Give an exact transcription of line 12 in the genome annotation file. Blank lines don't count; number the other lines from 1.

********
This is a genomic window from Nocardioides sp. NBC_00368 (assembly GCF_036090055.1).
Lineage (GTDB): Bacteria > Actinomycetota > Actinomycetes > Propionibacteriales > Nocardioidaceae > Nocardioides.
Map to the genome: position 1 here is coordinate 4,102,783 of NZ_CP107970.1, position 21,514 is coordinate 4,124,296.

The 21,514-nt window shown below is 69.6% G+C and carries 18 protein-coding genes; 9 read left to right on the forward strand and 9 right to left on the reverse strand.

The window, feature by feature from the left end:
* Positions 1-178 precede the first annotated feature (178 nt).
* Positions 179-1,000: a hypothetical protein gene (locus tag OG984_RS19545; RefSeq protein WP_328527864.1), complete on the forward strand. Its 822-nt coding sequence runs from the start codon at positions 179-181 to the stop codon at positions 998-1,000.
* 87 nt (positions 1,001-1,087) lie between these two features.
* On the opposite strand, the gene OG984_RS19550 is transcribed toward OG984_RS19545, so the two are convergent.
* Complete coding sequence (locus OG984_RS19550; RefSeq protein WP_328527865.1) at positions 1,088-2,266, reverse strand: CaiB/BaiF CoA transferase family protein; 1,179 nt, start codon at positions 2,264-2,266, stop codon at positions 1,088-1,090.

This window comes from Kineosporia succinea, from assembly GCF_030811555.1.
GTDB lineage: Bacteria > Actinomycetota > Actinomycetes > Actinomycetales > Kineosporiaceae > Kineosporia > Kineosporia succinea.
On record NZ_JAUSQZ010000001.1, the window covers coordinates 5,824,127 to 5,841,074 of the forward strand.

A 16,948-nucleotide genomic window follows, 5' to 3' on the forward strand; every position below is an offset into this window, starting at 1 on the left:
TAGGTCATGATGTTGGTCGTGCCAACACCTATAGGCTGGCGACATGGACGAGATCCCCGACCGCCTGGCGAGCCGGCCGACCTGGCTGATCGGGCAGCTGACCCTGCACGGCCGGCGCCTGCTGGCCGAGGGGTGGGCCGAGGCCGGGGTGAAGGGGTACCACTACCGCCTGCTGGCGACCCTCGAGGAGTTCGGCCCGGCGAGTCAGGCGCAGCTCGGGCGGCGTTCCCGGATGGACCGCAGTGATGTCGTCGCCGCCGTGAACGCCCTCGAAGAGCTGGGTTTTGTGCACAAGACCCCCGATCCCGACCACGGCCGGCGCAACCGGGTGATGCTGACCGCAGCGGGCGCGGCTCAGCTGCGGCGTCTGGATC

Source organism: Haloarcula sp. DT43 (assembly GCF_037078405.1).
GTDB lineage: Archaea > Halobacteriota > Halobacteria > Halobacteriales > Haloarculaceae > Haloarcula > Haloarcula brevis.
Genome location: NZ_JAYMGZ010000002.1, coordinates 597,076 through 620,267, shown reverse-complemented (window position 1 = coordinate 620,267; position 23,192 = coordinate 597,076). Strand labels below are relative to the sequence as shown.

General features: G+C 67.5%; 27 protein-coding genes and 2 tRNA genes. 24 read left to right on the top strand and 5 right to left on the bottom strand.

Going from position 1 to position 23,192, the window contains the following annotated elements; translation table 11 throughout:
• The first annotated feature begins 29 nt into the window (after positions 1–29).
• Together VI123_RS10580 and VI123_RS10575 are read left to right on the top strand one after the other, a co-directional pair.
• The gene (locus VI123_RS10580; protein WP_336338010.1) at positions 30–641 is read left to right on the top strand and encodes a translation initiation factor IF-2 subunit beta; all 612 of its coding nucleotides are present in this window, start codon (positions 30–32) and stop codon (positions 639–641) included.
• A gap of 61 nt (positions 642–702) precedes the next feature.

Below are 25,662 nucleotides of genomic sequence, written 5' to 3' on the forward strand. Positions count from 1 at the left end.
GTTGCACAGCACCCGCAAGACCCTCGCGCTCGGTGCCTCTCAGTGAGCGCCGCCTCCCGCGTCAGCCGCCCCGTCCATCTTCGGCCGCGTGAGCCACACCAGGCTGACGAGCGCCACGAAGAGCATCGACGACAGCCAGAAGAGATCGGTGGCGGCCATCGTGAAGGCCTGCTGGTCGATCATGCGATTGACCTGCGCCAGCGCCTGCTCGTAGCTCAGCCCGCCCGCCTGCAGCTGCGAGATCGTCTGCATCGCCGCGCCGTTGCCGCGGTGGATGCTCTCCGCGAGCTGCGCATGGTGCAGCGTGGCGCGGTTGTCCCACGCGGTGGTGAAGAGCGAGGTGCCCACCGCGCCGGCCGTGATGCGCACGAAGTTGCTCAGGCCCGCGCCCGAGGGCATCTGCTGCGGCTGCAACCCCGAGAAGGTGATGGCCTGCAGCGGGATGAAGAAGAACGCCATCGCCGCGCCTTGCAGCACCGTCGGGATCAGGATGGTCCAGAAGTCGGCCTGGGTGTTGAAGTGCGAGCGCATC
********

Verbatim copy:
GTDB lineage: Bacteria > Actinomycetota > Actinomycetes > Actinomycetales > Kineosporiaceae > Kineosporia > Kineosporia succinea.